smoking

A recent study suggests that vaping is much less harmful than smoking. The authors and the journal that published the paper tried to minimize this result. Do they have an anti-vaping bias?
In order to preserve their "independence," a growing cadre of medical journals is refusing to publish any research conducted by vaping-industry scientists. It's a policy marred by hypocrisy that will exclude good science from the peer-reviewed literature.
A surprisingly large percentage of physicians have recommended vaping as a safer alternative to their smoking patients, a new study shows. The results suggest that many doctors have parted ways with the abstinence-only approach to smoking cessation championed by tobacco-control activists.
A new study employs some blatantly obvious sleight of hand to amplify the so-called teen vaping 'epidemic.' Here's what you need to know.
The World Health Organization is poised to reject emergency approval for Medicago's COVID vaccine because one of its ingredients is grown in tobacco plants. There's absolutely no justification for this decision.
Another day, another bad vaping study makes headlines. This time researchers speculate that e-cigarette use may increase your risk for prediabetes.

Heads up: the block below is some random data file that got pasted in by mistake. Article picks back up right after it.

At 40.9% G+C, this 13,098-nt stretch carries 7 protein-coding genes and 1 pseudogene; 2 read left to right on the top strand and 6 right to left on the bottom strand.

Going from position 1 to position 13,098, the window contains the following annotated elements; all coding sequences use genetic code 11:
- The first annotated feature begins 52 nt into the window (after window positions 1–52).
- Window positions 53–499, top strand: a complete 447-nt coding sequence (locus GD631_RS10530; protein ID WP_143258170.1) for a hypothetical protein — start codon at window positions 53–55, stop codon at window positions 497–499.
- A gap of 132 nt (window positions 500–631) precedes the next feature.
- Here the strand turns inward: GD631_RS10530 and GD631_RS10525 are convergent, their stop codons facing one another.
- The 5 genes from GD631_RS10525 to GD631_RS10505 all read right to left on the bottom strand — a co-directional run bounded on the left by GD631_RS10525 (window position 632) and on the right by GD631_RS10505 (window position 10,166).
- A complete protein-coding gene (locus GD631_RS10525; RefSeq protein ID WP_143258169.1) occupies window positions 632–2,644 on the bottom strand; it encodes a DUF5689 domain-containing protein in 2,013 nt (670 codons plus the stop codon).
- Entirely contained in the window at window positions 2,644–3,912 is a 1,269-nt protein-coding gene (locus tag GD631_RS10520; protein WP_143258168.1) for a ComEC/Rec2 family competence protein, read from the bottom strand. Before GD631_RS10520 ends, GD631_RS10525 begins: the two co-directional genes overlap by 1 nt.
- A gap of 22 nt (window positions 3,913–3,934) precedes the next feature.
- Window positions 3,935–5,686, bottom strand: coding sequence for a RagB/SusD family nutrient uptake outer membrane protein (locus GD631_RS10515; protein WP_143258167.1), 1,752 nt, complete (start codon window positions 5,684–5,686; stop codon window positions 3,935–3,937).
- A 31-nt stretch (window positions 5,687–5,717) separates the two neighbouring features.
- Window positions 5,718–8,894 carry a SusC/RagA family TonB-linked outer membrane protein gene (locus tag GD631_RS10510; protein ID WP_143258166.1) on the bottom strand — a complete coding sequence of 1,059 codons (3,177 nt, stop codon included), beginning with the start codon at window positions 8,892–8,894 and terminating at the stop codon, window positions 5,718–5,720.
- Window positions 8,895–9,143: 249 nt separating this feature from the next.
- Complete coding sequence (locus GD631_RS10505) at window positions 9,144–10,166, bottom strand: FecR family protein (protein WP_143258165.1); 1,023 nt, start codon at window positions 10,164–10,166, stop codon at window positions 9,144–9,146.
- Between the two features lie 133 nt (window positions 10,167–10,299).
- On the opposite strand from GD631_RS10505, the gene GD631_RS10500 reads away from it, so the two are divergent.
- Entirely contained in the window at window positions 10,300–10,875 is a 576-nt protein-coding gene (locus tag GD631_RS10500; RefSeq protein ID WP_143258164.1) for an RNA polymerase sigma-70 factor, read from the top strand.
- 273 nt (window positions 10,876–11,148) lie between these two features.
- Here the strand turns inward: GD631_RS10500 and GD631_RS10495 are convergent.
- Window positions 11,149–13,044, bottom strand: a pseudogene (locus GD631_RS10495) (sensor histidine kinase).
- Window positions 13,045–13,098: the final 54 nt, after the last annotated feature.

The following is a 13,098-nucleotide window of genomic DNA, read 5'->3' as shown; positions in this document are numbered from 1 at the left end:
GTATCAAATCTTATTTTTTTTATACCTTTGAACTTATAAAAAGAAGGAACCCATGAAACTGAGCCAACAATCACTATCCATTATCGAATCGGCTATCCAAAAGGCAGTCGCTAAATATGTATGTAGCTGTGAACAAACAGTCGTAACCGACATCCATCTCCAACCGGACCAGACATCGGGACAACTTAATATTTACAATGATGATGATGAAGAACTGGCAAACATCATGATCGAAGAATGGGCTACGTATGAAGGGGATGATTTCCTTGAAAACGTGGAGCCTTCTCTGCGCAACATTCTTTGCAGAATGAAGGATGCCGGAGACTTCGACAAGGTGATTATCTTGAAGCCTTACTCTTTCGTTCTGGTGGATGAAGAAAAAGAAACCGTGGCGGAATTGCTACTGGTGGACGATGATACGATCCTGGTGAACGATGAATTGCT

A recent story from the Associated Press (AP) highlights the many flaws in how we talk about teenage vaping. It's a public health issue that needs to be addressed, but before we can do anything about it, we have to understand the level of risk e-cigarette use actually poses to minors.
Perhaps you’re familiar with the sentiment about how a child's behavior is often transformed into how they act as an adult. A new study finds a connection between some early lifestyle and health choices and later-life concerns.
The media reports the results of sloppy vaping research, then quickly forgets them. We do not. What follows is a list of many of the low-quality studies that have investigated the alleged health risks of e-cigarette use. We'll regularly update this catalog of bad studies as necessary.
Another study has found that vaping doesn't prevent smokers from relapsing to cigarettes. The results seem to undermine the efficacy of e-cigarettes as smoking-cessation tools—until you take a closer look at the definition of "relapse."
A new study suggests that e-cigarette users, known also as vapers, may harm the respiratory health of those around them via "secondhand vaping." Before we draw any conclusions, the paper has some important limitations that restrict its relevance to the real world.
Multiple studies have shown that vaping can help smokers give up cigarettes if they want to quit. But research is beginning to show that vaping may actually incentivize smokers to quit, even when they have no plans to stop.